After decades of effort, physicists have probed the inner working of atoms of antihydrogen—the antimatter version of hydrogen—by measuring for the first time a particular wavelength of light that they absorb. The advance opens the way to precisely comparing hydrogen and antihydrogen and, oddly, testing the special theory of relativity—Albert Einstein’s 111-year-old theory of how space and time appear to observers moving relative to one another, which, among other things, says that nothing can move faster than light. "It's a stunning result," says Alan Kostelecky, a theorist at Indiana University in Bloomington who was not involved in the work. For decades, experimenters have dreamed of measuring the spectrum of light absorbed by antihydrogen, Kostelecky says. "Here it is. They're doing it now." Just as an atom of hydrogen consists of an electron bound to a proton, antihydrogen is an antielectron (or positron) bound to an antiproton. Of course, antihydrogen doesn't occur in nature. Because matter and antimatter particles annihilate each other, antihydrogen would vanish as soon as it touched matter. So physicists must make the stuff in the lab. Still, they expect the properties of antihydrogen to exactly mirror those of hydrogen.
The Stanford Encyclopedia of Philosophy may be the most interesting website on the internet. Not because of the content—which includes fascinating entries on everything from ambiguity to zombies—but because of the site itself. 1 Its creators have solved one of the internet’s fundamental problems: How to provide authoritative, rigorously accurate knowledge, at no cost to readers. It’s something the encyclopedia, or SEP, has managed to do for two decades. The internet is an information landfill. Somewhere in it—buried under piles of opinion, speculation, and misinformation—is virtually all of human knowledge. The story of the SEP shows that it is possible to create a less trashy internet. But sorting through the trash is difficult work. Even when you have something you think is valuable, it often turns out to be a cheap knock-off. The story of how the SEP is run, and how it came to be, shows that it is possible to create a less trashy internet—or at least a less trashy corner of it. A place where actual knowledge is sorted into a neat, separate pile instead of being thrown into the landfill. Where the world can go to learn everything that we know to be true. Something that would make humans a lot smarter than the internet we have today.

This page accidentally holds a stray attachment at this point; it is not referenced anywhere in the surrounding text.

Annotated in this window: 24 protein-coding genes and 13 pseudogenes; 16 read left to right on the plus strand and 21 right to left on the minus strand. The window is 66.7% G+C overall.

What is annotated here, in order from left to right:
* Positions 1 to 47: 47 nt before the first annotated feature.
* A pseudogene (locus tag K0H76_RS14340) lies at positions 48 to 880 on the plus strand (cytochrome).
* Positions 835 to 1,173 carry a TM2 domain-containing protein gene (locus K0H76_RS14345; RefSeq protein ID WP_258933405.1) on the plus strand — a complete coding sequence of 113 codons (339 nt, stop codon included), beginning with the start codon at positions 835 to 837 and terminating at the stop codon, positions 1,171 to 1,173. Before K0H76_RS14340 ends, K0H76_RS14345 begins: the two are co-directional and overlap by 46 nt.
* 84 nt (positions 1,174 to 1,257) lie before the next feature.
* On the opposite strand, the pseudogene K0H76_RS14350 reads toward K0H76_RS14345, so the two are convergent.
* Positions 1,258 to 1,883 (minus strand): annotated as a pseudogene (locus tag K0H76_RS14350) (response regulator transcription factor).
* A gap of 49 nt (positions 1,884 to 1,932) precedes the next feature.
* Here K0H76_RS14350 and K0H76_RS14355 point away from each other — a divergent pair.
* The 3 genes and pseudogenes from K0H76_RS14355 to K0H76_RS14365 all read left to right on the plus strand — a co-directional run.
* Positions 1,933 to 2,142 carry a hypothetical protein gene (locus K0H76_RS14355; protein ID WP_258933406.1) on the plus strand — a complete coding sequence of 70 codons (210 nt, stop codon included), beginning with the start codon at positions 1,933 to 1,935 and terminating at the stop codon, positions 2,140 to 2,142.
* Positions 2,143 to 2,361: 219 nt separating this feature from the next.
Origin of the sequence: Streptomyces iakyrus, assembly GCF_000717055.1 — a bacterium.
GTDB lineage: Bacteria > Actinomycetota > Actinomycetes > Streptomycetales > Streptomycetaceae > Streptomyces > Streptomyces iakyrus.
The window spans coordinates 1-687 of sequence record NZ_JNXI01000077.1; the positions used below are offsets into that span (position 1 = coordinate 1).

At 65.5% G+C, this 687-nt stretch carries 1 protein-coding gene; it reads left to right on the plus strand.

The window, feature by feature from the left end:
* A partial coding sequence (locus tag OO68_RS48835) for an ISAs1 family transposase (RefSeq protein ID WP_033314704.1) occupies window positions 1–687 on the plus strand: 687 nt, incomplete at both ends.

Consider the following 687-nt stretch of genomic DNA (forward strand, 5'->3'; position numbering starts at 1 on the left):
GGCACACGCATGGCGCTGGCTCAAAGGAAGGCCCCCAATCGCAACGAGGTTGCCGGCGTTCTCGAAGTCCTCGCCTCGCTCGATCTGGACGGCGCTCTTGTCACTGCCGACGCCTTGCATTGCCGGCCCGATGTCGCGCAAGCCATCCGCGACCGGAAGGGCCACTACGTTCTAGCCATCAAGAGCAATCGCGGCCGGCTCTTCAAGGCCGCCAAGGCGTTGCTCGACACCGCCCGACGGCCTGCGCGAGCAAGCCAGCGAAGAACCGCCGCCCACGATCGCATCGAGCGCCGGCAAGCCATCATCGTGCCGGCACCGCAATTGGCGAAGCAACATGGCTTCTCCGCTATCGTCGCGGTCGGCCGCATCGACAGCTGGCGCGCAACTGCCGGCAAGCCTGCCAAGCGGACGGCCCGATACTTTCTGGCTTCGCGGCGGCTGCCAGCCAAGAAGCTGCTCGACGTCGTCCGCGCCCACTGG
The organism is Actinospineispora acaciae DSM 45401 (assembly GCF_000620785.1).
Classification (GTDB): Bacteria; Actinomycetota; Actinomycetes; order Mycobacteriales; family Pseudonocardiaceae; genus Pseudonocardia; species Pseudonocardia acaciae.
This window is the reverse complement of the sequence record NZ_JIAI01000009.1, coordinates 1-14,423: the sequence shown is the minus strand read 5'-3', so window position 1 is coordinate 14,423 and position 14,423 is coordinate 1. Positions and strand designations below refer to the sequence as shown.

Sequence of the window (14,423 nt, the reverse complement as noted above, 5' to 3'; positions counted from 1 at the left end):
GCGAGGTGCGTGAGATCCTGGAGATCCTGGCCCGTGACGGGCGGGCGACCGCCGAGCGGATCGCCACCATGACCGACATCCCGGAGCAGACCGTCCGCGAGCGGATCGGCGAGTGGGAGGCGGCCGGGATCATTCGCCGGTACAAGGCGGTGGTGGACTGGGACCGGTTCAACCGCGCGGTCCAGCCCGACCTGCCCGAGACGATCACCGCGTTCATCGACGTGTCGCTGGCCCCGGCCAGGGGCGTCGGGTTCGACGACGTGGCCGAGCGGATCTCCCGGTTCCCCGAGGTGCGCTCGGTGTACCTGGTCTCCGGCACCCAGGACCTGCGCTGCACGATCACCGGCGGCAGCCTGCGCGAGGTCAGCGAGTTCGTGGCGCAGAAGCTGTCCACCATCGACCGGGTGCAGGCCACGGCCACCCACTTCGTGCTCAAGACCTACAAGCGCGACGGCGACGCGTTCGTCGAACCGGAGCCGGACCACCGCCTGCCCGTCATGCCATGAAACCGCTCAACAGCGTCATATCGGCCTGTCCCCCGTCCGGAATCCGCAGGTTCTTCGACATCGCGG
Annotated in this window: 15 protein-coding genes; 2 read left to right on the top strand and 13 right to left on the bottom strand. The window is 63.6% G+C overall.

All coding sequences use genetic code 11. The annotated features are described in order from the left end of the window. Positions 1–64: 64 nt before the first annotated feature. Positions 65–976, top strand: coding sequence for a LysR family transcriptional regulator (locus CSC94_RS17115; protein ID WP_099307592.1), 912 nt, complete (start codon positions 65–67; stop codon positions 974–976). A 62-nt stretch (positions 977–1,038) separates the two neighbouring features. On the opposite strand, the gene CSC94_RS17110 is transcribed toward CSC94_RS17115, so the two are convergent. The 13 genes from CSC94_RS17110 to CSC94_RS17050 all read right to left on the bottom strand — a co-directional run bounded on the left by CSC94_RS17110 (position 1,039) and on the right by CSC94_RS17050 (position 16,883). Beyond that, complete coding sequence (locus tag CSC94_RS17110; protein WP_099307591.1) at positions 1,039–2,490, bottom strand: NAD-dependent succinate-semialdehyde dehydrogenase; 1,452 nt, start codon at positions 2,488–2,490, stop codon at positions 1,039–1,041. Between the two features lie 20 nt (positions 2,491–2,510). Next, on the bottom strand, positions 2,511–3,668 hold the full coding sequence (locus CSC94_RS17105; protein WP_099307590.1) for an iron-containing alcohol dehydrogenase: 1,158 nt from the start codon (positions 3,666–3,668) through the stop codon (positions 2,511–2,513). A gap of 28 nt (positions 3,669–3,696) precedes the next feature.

10 April 2017 – United Nations Secretary-General António Guterres today designated children’s rights activist and Nobel Laureate Malala Yousafzai as a UN Messenger of Peace with a special focus on girls’ education. “You have been to the most difficult places […] visited several refugee camps. Your foundation has schools in Lebanon, in the Beka’a Valley,” said Mr. Guterres at a ceremony in the Trusteeship Council chamber at UN Headquarters, in New York. “[You are a] symbol of perhaps the most important thing in the world, education for all,” he highlighted. Ms. Yousafzai, who was shot in 2012 by the Taliban for attending classes, is the youngest-ever UN Messenger of Peace and the first one to be designated by Secretary-General Guterres since he assumed office in January this year. Accepting the accolade, Ms. Yousafzai underscored the importance of education, especially education of girls, for advancing communities and societies.
In this video interview, filmed at the World Economic Forum's Annual Meeting in Davos last year, Alibaba founder Jack Ma described the failures and triumphs that got him where he is today, blazing a trail through the global e-commerce industry. He also explains why beer is important and rejection is a blessing, and that his dexterity with the English language comes courtesy of Richard Nixon. He also explains why beer is important and rejection is a blessing, and that his dexterity with the English language comes courtesy of Richard Nixon.
As many as a third of autism cases could be explained by a scarcity of a single protein in the brain, Toronto scientists have revealed. The findings provide a unique opportunity to develop treatments for a disorder that is rooted in a motley crew of genetic faults. Researchers induced autistic-like behaviour in mice by lowering the levels of a protein called nSR100 (also known as SRRM4), which is important for normal brain development. The study, published in the December 15 issue of the journal Molecular Cell, builds on the teams' previous work which showed that the nSR100 protein was reduced in the brains of autistic people. The teams were led by Professors Benjamin Blencowe of the University of Toronto's Donnelly Centre and Sabine Cordes of the Department of Molecular Genetics and Sinai Health System's Lunenfeld-Tanenbaum Research Institute.